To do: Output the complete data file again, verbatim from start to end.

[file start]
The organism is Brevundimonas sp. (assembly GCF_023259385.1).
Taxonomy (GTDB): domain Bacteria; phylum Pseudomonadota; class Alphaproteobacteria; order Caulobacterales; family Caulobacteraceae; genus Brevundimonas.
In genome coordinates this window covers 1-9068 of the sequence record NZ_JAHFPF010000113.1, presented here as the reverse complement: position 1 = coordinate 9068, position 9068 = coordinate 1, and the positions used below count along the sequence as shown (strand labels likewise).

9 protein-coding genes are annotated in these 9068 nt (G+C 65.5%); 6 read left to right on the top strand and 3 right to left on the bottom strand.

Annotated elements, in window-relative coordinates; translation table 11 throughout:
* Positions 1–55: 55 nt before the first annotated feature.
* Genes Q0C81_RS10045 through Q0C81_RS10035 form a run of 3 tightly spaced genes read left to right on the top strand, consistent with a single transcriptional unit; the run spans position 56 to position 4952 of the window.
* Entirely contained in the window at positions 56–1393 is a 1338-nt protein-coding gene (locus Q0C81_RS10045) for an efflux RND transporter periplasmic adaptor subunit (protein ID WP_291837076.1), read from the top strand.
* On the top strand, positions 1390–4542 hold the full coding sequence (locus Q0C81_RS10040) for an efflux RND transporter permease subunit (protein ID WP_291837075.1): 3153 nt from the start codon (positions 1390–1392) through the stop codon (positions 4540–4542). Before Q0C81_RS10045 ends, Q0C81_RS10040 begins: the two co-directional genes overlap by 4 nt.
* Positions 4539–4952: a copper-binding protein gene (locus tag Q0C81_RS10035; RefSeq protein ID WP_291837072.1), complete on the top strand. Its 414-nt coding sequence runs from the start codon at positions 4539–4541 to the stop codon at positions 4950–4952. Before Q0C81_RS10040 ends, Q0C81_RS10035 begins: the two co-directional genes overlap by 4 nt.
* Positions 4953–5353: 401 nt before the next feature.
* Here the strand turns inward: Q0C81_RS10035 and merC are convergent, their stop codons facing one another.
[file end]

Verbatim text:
The organism is Brevundimonas sp. (assembly GCF_023259385.1).
Taxonomy (GTDB): domain Bacteria; phylum Pseudomonadota; class Alphaproteobacteria; order Caulobacterales; family Caulobacteraceae; genus Brevundimonas.
In genome coordinates this window covers 1-9068 of the sequence record NZ_JAHFPF010000113.1, presented here as the reverse complement: position 1 = coordinate 9068, position 9068 = coordinate 1, and the positions used below count along the sequence as shown (strand labels likewise).

9 protein-coding genes are annotated in these 9068 nt (G+C 65.5%); 6 read left to right on the top strand and 3 right to left on the bottom strand.

Annotated elements, in window-relative coordinates; translation table 11 throughout:
* Positions 1–55: 55 nt before the first annotated feature.
* Genes Q0C81_RS10045 through Q0C81_RS10035 form a run of 3 tightly spaced genes read left to right on the top strand, consistent with a single transcriptional unit; the run spans position 56 to position 4952 of the window.
* Entirely contained in the window at positions 56–1393 is a 1338-nt protein-coding gene (locus Q0C81_RS10045) for an efflux RND transporter periplasmic adaptor subunit (protein ID WP_291837076.1), read from the top strand.
* On the top strand, positions 1390–4542 hold the full coding sequence (locus Q0C81_RS10040) for an efflux RND transporter permease subunit (protein ID WP_291837075.1): 3153 nt from the start codon (positions 1390–1392) through the stop codon (positions 4540–4542). Before Q0C81_RS10045 ends, Q0C81_RS10040 begins: the two co-directional genes overlap by 4 nt.
* Positions 4539–4952: a copper-binding protein gene (locus tag Q0C81_RS10035; RefSeq protein ID WP_291837072.1), complete on the top strand. Its 414-nt coding sequence runs from the start codon at positions 4539–4541 to the stop codon at positions 4950–4952. Before Q0C81_RS10040 ends, Q0C81_RS10035 begins: the two co-directional genes overlap by 4 nt.
* Positions 4953–5353: 401 nt before the next feature.
* Here the strand turns inward: Q0C81_RS10035 and merC are convergent, their stop codons facing one another.